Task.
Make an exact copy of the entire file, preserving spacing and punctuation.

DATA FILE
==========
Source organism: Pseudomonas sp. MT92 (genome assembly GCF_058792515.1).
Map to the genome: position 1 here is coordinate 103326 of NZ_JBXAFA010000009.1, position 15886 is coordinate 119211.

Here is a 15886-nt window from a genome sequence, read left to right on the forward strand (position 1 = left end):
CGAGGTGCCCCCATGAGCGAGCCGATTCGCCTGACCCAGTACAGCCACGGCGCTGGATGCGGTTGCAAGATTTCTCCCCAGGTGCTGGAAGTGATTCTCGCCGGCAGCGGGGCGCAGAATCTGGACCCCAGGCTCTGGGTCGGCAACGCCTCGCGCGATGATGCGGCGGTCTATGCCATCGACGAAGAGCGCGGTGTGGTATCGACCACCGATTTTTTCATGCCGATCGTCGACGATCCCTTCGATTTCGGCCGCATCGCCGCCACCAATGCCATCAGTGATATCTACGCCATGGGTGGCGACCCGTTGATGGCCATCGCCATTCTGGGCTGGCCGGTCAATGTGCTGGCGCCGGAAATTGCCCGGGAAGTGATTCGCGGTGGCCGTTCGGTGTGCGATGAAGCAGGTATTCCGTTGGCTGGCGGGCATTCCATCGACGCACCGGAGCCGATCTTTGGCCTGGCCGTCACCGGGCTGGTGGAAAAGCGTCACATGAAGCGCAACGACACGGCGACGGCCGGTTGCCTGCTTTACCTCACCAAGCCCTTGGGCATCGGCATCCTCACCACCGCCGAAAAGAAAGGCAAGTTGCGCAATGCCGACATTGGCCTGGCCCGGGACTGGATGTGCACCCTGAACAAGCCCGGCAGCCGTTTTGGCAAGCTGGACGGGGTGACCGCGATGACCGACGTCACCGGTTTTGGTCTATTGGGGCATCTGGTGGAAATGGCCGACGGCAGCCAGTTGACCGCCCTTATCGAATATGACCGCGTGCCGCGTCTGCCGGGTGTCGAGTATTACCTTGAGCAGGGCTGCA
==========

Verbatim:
Source organism: Pseudomonas sp. MT92 (genome assembly GCF_058792515.1).
Map to the genome: position 1 here is coordinate 103326 of NZ_JBXAFA010000009.1, position 15886 is coordinate 119211.

Here is a 15886-nt window from a genome sequence, read left to right on the forward strand (position 1 = left end):
CGAGGTGCCCCCATGAGCGAGCCGATTCGCCTGACCCAGTACAGCCACGGCGCTGGATGCGGTTGCAAGATTTCTCCCCAGGTGCTGGAAGTGATTCTCGCCGGCAGCGGGGCGCAGAATCTGGACCCCAGGCTCTGGGTCGGCAACGCCTCGCGCGATGATGCGGCGGTCTATGCCATCGACGAAGAGCGCGGTGTGGTATCGACCACCGATTTTTTCATGCCGATCGTCGACGATCCCTTCGATTTCGGCCGCATCGCCGCCACCAATGCCATCAGTGATATCTACGCCATGGGTGGCGACCCGTTGATGGCCATCGCCATTCTGGGCTGGCCGGTCAATGTGCTGGCGCCGGAAATTGCCCGGGAAGTGATTCGCGGTGGCCGTTCGGTGTGCGATGAAGCAGGTATTCCGTTGGCTGGCGGGCATTCCATCGACGCACCGGAGCCGATCTTTGGCCTGGCCGTCACCGGGCTGGTGGAAAAGCGTCACATGAAGCGCAACGACACGGCGACGGCCGGTTGCCTGCTTTACCTCACCAAGCCCTTGGGCATCGGCATCCTCACCACCGCCGAAAAGAAAGGCAAGTTGCGCAATGCCGACATTGGCCTGGCCCGGGACTGGATGTGCACCCTGAACAAGCCCGGCAGCCGTTTTGGCAAGCTGGACGGGGTGACCGCGATGACCGACGTCACCGGTTTTGGTCTATTGGGGCATCTGGTGGAAATGGCCGACGGCAGCCAGTTGACCGCCCTTATCGAATATGACCGCGTGCCGCGTCTGCCGGGTGTCGAGTATTACCTTGAGCAGGGCTGCA